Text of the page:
One of the main drawbacks of investing in ASX-listed stocks is the sheer lack of diversity present in the market. That might sound strange in a market with over 2,000 listed entities, but the fact is that close to 40% of the market capitalisation of the ASX is made up for four banks, two resources companies and some supermarket operators. But the comfort of Australian investors in higher risk, higher reward plays (maybe it’s something to do with investing in mining exploration stocks) has meant that early stage technology companies have found a home on the ASX in recent years….
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One of the main drawbacks of investing in ASX-listed stocks is the sheer lack of diversity present in the market. That might sound strange in a market with over 2,000 listed entities, but the fact is that close to 40% of the market capitalisation of the ASX is made up for four banks, two resources companies and some supermarket operators.
But the comfort of Australian investors in higher risk, higher reward plays (maybe it’s something to do with investing in mining exploration stocks) has meant that early stage technology companies have found a home on the ASX in recent years.
Two of the more promising ones also have the distinction of being founded and run by Australian entrepreneurs, and are worthy additions to any watchlist.
Mobilising freelancers on a global scale
Freelancer Ltd (ASX: FLN) is a technology company that performs a relatively simple function: it matches workers seeking short-term employment, with employers seeking short-term employees.
The speed and penetration of the internet has meant that jobs as varied as website development, graphic design, creative writing and even data entry can be listed by someone in one part of the world, and completed by someone on the other side of the planet.
But despite the relatively simple sounding business model, building the technology to support millions of Freelancers and tens of millions of micro jobs is daunting. Things like secure communication, trustworthy payment, dispute resolution and organising the site into a functional, logical layout as the number and complexity of jobs grows are all big tasks.
However, Freelancer has been managing this admirably, as has experienced double-digit revenue growth over the last year, with a similar result forecast this year. Freelancer earns revenues through tiered membership fees as well as by taking a small percentage of the final fee paid to Freelancers on its platform.
As with all technology companies in early stages, Freelancer is in an “arms race” to acquire users faster than competitors and create a profitable network effect. At last count, it has almost 16 million users though many of those were brought on to the platform by a string of acquisitions.
Some studies estimate that casual and freelance work only grow as technology improves and workers seek more flexible arrangements, and the dominant platform that serves this trend will reap handsome profits.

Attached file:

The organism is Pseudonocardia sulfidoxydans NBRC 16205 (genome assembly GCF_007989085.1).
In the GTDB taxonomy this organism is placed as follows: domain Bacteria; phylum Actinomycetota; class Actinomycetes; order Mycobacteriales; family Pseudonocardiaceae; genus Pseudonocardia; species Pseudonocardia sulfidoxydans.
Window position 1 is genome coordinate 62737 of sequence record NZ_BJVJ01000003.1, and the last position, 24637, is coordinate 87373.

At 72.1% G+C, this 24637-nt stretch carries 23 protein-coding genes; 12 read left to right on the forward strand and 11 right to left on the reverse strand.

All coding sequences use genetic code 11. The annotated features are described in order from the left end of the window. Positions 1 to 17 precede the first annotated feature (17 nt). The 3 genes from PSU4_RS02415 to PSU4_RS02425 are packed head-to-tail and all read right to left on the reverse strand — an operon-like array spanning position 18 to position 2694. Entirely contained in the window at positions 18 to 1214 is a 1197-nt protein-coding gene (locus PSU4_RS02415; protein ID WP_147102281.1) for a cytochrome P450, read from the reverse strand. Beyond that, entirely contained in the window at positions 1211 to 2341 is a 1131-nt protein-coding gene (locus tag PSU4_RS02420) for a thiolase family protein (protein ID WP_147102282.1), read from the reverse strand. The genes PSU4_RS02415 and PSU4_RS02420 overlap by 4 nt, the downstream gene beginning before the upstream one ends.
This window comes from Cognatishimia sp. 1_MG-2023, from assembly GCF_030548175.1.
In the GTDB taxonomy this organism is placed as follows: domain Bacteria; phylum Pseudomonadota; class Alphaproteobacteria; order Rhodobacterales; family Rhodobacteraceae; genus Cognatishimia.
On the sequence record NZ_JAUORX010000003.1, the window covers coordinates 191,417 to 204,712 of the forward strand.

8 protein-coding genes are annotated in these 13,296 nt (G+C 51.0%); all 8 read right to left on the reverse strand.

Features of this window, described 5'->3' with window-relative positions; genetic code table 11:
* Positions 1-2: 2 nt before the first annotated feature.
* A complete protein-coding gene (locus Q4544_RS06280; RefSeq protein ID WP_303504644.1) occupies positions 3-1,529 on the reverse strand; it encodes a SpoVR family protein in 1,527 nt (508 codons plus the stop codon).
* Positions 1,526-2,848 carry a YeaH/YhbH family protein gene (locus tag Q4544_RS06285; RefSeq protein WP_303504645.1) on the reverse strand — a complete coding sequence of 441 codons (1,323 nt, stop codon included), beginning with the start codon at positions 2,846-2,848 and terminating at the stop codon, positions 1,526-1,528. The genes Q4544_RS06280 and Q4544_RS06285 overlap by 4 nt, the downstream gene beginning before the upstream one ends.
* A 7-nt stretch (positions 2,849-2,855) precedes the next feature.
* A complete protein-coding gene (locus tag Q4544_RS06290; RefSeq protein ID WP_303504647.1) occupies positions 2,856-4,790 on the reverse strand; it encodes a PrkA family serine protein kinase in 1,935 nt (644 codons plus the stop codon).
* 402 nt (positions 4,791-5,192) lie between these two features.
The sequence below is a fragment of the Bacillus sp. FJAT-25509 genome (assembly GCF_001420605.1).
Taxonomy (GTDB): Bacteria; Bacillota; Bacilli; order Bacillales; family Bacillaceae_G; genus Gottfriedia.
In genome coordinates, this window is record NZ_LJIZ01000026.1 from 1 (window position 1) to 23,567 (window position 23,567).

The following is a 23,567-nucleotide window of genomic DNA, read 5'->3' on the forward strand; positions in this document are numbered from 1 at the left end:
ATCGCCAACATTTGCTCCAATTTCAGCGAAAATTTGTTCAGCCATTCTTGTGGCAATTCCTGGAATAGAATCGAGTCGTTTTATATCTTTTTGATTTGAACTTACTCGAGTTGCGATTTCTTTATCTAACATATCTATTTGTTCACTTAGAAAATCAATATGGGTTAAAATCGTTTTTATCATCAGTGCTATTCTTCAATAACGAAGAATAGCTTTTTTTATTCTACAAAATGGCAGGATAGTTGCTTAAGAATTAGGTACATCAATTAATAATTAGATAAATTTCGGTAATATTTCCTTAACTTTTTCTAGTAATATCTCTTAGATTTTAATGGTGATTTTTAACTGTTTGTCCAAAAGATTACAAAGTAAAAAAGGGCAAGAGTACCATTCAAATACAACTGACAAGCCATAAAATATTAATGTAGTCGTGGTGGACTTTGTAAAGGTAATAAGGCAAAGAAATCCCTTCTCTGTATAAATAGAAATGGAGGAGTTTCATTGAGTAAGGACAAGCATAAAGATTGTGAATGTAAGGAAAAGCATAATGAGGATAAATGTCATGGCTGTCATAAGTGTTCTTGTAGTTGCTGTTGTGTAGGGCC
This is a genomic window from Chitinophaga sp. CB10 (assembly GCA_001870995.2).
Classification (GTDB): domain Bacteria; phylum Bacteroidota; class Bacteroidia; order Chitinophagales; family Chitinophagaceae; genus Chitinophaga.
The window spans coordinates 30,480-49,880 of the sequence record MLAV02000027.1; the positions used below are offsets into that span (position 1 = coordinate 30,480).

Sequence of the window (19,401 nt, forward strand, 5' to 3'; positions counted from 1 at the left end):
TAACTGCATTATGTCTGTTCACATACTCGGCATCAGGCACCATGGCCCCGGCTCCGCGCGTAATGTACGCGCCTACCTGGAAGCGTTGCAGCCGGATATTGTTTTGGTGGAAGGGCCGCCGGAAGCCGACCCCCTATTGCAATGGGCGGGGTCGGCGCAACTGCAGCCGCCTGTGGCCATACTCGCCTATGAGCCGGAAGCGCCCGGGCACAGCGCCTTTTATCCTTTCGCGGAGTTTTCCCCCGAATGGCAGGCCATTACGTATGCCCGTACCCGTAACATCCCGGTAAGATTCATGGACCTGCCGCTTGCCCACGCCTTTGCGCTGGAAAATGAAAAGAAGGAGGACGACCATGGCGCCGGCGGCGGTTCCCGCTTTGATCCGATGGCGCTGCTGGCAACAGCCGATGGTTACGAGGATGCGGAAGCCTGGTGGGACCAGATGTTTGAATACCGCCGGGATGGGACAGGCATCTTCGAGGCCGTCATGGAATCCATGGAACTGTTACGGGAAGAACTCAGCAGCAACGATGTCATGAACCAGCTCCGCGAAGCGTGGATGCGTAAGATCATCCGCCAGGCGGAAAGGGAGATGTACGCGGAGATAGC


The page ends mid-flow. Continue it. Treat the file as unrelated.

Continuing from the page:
Big profits in little questions
Crowd Mobile Ltd (ASX: CM8) has a much shorter operating history, having only been listed since the beginning of this year. Broken down, the service offering of the company involves creating apps that answer questions or solve problems for consumers by outsourcing the inquiry to an expert to answer.
Anyone who has ever “Googled” the answer to a question knows the merits of this approach, but Crowd Mobile adds the extra credibility of having an expert give a tailored answer with a quick turnaround. For example, one of the companies mooted ideas is to offer an app that allows pet owners to ask basic veterinary questions for a fraction of the cost of taking their animal to an after hours vet surgery.
Crowd Mobile can then “clip the ticket” on the fee the pet owner pays for the answer. The company has developed Q&A style apps for nutrition, cooking, fashion, topical news and even spirituality and has a stated intention to continue to broaden its suite of services.
It may sound basic, but it was responsible for a staggering 5.7 million messages in the last year, and more importantly for a tech company, it is profitable when one-off costs are removed.
A major recent acquisition that will broaden its reach globally throughout Europe and Asia will likely be transformative for Crowd Mobile, and message volumes will also grow as the app suite is widened to other areas and customers become more familiar with the services offered by those apps.
And the winner is…
Tech companies may not be as simple to understand as your local bank or supermarket, but for those willing to put in the work, there are incredibly clever businesses listed on the ASX that are working towards having a significant position in global markets.
Both Freelancer and Crowd Mobile are attractive propositions, but Crowd Mobile’s prospects for more rapid growth in a less competitive field put it slightly in front in this particular race.
Motley Fool contributor Ry Padarath has no position in any stocks mentioned. Unless otherwise noted, the author does not have a position in any stocks mentioned by the author in the comments below. The Motley Fool Australia has no position in any of the stocks mentioned. We Fools may not all hold the same opinions, but we all believe that considering a diverse range of insights makes us better investors. The Motley Fool has a disclosure policy. This article contains general investment advice only (under AFSL 400691). Authorised by Bruce Jackson.